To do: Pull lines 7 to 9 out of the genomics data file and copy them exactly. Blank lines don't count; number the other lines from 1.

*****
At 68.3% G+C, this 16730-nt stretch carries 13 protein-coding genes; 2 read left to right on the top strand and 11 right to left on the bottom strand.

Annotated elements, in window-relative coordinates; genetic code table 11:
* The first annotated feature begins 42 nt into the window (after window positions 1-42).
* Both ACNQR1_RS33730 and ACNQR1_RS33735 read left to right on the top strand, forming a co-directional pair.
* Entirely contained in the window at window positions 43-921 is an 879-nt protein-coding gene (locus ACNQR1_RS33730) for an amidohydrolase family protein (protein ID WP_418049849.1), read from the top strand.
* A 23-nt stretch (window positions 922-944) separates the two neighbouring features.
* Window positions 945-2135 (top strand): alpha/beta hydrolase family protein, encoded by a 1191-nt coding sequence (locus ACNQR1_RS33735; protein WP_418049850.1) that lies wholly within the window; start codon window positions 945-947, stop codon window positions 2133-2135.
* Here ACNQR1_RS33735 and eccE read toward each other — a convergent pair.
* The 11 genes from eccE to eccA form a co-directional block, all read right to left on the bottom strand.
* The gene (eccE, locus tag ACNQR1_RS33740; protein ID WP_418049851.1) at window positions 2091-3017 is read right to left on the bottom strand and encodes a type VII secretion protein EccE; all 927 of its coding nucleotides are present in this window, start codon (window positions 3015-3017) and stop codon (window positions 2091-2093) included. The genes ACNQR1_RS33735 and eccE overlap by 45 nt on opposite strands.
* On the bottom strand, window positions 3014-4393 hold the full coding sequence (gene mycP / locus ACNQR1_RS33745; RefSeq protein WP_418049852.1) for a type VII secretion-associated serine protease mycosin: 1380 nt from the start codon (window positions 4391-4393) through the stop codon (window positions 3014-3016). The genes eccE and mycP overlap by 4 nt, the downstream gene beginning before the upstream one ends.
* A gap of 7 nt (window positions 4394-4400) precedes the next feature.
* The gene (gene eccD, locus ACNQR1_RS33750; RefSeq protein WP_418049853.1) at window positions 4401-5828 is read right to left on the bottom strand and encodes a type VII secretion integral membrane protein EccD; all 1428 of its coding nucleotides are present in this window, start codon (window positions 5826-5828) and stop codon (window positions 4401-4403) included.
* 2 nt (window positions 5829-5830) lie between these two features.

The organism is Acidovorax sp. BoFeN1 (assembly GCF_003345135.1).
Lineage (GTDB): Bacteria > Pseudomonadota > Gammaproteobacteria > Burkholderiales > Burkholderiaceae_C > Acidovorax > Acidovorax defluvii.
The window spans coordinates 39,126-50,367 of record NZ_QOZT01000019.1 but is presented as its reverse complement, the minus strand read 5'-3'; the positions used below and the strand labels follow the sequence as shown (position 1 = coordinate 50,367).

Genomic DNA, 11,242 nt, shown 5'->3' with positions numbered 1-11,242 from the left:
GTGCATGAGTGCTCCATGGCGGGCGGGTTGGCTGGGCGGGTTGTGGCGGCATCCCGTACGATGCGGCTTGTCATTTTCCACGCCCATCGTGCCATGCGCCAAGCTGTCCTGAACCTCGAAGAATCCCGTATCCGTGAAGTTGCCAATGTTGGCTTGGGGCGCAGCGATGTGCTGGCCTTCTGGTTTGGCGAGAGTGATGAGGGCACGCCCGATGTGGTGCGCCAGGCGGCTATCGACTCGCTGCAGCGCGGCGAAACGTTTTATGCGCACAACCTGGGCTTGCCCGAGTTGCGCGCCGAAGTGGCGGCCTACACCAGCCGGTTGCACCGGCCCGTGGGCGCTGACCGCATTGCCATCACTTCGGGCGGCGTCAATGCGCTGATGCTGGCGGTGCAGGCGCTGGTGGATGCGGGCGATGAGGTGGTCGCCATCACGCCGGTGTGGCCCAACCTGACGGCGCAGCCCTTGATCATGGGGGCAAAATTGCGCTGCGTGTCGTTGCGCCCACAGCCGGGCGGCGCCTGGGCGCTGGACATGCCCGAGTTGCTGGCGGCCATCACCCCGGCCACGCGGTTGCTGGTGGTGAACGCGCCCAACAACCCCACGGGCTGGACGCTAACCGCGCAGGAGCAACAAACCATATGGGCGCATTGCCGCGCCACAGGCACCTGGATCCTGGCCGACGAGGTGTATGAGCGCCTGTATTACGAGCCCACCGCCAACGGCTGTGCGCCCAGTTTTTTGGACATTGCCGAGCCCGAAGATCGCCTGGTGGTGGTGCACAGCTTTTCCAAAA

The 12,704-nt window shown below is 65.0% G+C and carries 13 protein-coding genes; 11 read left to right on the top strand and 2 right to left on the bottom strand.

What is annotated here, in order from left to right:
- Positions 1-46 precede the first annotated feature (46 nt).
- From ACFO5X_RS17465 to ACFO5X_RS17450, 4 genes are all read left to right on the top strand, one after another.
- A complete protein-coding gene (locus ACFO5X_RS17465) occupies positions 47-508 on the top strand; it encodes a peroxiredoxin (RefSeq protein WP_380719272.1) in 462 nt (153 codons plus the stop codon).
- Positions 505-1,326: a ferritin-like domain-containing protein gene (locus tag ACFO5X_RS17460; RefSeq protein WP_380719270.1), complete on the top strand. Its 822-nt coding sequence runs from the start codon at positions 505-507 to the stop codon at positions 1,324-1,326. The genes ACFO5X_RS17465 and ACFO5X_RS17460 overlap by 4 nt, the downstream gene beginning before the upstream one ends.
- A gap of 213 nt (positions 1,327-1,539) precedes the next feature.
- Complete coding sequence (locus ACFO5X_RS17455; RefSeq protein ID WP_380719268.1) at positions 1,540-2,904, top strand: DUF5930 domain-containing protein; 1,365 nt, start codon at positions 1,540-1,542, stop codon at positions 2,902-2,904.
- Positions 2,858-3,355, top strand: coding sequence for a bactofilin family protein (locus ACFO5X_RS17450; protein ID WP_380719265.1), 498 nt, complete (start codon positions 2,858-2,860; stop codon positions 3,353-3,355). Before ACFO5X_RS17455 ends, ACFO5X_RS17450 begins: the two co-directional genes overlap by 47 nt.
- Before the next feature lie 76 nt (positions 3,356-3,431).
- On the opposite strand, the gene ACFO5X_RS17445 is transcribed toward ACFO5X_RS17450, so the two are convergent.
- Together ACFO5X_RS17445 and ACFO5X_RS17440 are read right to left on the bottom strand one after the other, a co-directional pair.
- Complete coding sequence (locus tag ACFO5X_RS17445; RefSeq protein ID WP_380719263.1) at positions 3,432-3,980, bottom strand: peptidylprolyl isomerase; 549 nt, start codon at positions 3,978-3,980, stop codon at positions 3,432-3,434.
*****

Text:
* Window positions 945-2135 (top strand): alpha/beta hydrolase family protein, encoded by a 1191-nt coding sequence (locus ACNQR1_RS33735; protein WP_418049850.1) that lies wholly within the window; start codon window positions 945-947, stop codon window positions 2133-2135.
* Here ACNQR1_RS33735 and eccE read toward each other — a convergent pair.
* The 11 genes from eccE to eccA form a co-directional block, all read right to left on the bottom strand.